Where coronavirus is being added to the high school curriculum

'Model-Oriented Issue-Based' framework allows students to explore current news events through scientific modeling
By: | May 12, 2020
Coronavirus lessons developed in five Missouri high schools will guide the expansion of a COVID curriculum to more high schools.Coronavirus lessons developed in five Missouri high schools will guide the expansion of a COVID curriculum to more high schools.

The coronavirus that has kept students home from school for months is set to become a part of high school curriculums around the country.

A team of researchers from the University of North Carolina at Chapel Hill and the University of Missouri-Columbia is working with Missouri high school teachers to develop COVID-19 instructional activities focused on media literacy, graphing skills and social distancing, among other concepts.

Students will also participate in focus groups so teachers can assess their knowledge of the pandemic.

“It’s essential that science classrooms be spaces in which students can explore complex issues such as the current epidemic of COVID-19,” said Troy Sadler, a professor of experiential learning at the UNC School of Education and the leader of the one-year project.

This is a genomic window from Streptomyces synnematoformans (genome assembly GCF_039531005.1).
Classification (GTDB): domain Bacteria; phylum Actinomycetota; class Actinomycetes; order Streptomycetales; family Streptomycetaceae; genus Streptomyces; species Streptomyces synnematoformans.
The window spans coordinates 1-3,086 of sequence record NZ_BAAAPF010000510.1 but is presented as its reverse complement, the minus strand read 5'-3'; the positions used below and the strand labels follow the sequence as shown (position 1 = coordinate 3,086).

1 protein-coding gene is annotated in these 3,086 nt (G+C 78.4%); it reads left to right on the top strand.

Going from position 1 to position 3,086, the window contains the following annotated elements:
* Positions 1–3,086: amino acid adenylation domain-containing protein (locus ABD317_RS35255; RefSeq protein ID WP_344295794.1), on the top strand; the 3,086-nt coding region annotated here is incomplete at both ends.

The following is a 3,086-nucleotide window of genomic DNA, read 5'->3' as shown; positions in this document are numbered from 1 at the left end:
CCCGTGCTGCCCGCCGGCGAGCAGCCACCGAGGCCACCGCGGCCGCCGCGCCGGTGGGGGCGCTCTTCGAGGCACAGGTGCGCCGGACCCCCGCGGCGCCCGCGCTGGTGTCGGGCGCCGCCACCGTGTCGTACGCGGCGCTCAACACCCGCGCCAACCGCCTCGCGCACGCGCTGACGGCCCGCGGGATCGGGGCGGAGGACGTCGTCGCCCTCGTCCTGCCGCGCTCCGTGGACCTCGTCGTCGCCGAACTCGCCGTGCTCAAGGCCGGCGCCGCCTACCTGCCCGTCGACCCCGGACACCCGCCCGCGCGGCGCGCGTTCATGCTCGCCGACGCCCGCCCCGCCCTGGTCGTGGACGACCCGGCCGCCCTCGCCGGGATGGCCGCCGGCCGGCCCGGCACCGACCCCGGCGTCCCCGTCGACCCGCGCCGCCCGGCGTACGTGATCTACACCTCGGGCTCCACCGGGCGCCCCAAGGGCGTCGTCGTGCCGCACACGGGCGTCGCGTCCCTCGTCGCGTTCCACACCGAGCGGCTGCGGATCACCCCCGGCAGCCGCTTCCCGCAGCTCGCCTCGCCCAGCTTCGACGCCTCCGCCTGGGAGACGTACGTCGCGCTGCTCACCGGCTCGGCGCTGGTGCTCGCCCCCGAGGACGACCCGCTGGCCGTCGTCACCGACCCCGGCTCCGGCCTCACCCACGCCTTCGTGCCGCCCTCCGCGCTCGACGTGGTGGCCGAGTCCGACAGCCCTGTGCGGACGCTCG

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“We intend to develop materials that help students develop science understandings associated with the issues around this epidemic and how science can be used to inform solutions and personal decisions,” Sadler said.

The project, which was funded by a $200,000 grant from the National Science Foundation’s Rapid Response Research program, follows the “Model-Oriented Issue-Based” teaching framework that the team has previously helped schools implement.

The approach allows students to explore current news events, such as coronavirus, through scientific modeling.

The lessons developed in the Missouri high schools will guide the expansion of the coronavirus curriculum to more high schools.

“We will study what students understand about the epidemic, what interests them about it, and how they are getting and understanding information,” Sadler said. “The findings will then be used to inform the creation of educational resources that teachers can use to teach about the COVID-19 epidemic, and similar epidemics of the future.”


DA’s coronavirus page offers complete coverage of the impacts on K-12.